Hi there, Change Makers
Below is a list of our top 10 innovations inspired by nature for 2021. Each solution has an emerging biomimicry-based business. We look forward to seeing how they grow and evolve over time.
This year’s Biomimicry Institute Ray of Hope Prize goes to Spintex, a spider-inspired silk company! Spintex has been awarded $100,000 to support their groundbreaking work, made possible by the generous support of the RCA Foundation. Huge thanks to the Biomimicry Institute for providing information on each company.
Without further ado, let's see who's in the Top 10!
Spider silk is often cited as one of the strongest biological materials in the world, and scientists have long been searching for a way to artificially synthesize this silk for human use as a textile fibre. Spintex Engineering has finally cracked the spider’s code and has developed a solution that mimics a spider spinnerets’ ability to spin fibre at room temperature without harsh chemicals, from a liquid gel. Their process is 1,000 times more energy-efficient than synthetic petroleum fibres, with water as their only by-product.
By mimicking how a spider spins silk at room temperature, Spintex creates high performance, sustainable textiles that are 1,000 times more efficient than an equivalent synthetic fibre.
Aquammodate is on the cusp of revolutionizing the water purification industry. The team is mimicking the way diatoms form their cell wall out of silica and utilizing aquaporins, proteins that transport pure water across cell membranes throughout nature. Their energy-efficient and selective technology produces high purity grade water in a single filter pass, desalination at any scale, and removes industrial pollutants and contaminants such as arsenic, microplastics, and pharmaceutical residues.
Biohm is a bio-based building materials company that makes insulation made from mycelium (the “root” structure of mushrooms) and a 100% natural sheet material called ORB (organic refuse bio-compound) made out of biowaste and a plant-based binder. Their building materials are more affordable and outperform current products on the market. By embracing circular design and the systemic nutrient cycling found in nature, Biohm is leading innovation in the construction industry to create a more sustainable built environment.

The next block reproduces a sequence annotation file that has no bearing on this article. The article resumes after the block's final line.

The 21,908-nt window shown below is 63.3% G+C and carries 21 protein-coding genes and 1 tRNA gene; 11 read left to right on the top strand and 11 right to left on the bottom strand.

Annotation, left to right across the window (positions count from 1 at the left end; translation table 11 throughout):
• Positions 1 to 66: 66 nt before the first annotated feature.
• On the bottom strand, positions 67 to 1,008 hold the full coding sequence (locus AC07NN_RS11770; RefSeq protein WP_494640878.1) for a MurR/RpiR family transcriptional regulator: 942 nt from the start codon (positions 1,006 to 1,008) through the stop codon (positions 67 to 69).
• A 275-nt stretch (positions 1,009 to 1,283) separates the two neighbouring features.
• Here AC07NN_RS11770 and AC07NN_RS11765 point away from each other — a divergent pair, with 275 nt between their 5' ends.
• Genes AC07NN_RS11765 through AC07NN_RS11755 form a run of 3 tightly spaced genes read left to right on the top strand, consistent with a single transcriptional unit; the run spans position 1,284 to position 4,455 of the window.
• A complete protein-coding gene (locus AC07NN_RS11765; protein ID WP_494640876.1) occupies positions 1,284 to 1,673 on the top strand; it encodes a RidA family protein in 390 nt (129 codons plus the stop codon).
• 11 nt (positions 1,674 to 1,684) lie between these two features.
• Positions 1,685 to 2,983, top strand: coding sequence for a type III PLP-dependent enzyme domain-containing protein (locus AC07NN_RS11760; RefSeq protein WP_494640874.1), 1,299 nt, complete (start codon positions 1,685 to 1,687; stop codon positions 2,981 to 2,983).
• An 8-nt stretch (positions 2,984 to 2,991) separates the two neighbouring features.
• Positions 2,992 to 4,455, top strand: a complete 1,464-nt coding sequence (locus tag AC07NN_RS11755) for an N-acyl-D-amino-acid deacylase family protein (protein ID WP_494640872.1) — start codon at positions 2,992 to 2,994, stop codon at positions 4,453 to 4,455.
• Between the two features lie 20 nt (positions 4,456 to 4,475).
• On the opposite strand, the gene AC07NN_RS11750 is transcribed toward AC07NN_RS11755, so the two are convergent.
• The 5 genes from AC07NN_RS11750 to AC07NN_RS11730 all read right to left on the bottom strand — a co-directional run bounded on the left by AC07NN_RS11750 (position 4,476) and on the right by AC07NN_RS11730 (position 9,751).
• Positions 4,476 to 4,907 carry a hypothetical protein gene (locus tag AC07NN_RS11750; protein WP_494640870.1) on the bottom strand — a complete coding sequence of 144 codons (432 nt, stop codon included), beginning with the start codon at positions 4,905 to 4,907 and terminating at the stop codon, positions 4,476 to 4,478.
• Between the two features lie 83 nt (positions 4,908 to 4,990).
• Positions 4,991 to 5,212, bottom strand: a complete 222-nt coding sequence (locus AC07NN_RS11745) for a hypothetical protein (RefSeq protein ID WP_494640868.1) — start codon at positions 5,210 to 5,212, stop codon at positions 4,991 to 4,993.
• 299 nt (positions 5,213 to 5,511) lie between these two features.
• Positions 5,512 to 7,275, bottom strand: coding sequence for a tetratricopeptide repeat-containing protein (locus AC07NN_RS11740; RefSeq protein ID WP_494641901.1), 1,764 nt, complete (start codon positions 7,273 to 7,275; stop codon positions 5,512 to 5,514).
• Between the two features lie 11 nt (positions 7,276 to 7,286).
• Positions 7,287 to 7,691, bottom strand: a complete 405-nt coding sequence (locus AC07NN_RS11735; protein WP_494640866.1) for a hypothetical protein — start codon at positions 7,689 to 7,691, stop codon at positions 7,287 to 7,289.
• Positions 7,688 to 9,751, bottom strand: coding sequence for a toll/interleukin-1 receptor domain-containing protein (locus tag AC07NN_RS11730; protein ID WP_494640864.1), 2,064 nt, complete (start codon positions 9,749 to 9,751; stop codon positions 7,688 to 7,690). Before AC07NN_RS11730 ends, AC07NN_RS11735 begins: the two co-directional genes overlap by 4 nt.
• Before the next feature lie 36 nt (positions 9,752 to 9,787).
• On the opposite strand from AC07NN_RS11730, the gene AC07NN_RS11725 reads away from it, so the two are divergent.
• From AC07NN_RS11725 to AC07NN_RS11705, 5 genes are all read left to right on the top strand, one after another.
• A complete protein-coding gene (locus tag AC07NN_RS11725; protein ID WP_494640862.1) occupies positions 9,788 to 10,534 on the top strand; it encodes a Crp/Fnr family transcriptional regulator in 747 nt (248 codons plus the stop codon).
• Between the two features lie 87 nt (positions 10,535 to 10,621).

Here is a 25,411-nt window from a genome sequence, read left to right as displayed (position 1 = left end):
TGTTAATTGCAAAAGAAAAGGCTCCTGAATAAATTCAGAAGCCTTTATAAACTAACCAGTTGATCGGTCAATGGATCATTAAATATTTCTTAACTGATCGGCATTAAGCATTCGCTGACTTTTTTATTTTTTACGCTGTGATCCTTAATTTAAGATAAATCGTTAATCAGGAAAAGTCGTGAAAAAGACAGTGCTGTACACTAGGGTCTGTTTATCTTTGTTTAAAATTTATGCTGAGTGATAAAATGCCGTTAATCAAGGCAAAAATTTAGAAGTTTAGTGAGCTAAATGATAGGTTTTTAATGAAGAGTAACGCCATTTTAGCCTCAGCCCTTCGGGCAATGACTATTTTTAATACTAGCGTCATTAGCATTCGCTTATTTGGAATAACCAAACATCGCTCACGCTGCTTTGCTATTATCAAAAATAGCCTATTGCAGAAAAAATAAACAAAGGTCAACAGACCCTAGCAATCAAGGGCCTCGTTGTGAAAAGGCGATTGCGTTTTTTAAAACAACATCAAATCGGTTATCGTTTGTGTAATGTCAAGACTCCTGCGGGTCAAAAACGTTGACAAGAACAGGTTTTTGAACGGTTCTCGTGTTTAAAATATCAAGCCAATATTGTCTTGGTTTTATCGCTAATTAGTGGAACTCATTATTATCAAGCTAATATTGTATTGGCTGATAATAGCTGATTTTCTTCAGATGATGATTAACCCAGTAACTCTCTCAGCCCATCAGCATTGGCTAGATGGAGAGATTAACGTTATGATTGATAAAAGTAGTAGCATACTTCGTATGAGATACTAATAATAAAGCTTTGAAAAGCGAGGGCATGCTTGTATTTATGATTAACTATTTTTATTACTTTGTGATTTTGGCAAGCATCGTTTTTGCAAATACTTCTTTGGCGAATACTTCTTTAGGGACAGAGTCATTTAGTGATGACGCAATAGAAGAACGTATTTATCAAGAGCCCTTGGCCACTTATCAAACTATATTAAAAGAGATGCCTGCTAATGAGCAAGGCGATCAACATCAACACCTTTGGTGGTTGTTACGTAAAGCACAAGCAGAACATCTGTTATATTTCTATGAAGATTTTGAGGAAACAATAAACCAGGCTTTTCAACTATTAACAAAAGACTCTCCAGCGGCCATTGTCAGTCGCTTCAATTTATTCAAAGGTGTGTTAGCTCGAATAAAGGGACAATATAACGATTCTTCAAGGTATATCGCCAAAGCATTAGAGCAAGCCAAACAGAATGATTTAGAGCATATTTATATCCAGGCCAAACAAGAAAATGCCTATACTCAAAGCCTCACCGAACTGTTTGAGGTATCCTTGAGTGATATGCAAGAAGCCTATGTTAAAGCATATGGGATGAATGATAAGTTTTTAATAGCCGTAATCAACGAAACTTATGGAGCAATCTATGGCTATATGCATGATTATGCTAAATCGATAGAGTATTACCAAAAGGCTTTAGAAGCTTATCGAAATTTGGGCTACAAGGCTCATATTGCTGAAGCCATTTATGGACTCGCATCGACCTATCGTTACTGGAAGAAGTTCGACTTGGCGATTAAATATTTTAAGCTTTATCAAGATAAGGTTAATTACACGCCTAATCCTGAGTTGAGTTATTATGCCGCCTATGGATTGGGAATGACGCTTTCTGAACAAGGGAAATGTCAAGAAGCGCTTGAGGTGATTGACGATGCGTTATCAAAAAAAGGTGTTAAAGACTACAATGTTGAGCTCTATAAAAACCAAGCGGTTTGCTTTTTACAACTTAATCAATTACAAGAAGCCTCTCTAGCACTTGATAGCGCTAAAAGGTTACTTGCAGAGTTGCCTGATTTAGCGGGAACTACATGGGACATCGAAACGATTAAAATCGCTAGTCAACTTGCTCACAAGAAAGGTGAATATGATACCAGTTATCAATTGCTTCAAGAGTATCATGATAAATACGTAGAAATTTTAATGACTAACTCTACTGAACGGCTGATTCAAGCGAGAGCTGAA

Oysters are critical to maintaining healthy coastlines. They clean the water and create reefs that protect from ocean swells. To help revitalize oyster populations, GROW Oyster Reefs has created proprietary concrete mixes that are chemically similar to oyster shells, and micro- and macro-designs that attract and retain healthy oyster populations. By working with nature to restore coastal ecosystems, GROW’s products enable long-lasting habitat restoration.
Titanium dioxide is the most used colourant in the world, found in the white traffic stripes painted on roads, in sunscreen and toothpaste, and even in powdered doughnuts. However, titanium mining has an environmental cost, and nanoparticles of titanium dioxide have recently been labelled as a suspected carcinogen. In search of an alternative, researchers studying the bright white Cyphochilus beetle found that the thin layer of scales on its exoskeleton acts as a highly optimized scattering structure, giving the beetle its bright white colouration. Impossible Materials is mimicking this structure with cellulose, creating a safer and better performing white pigment.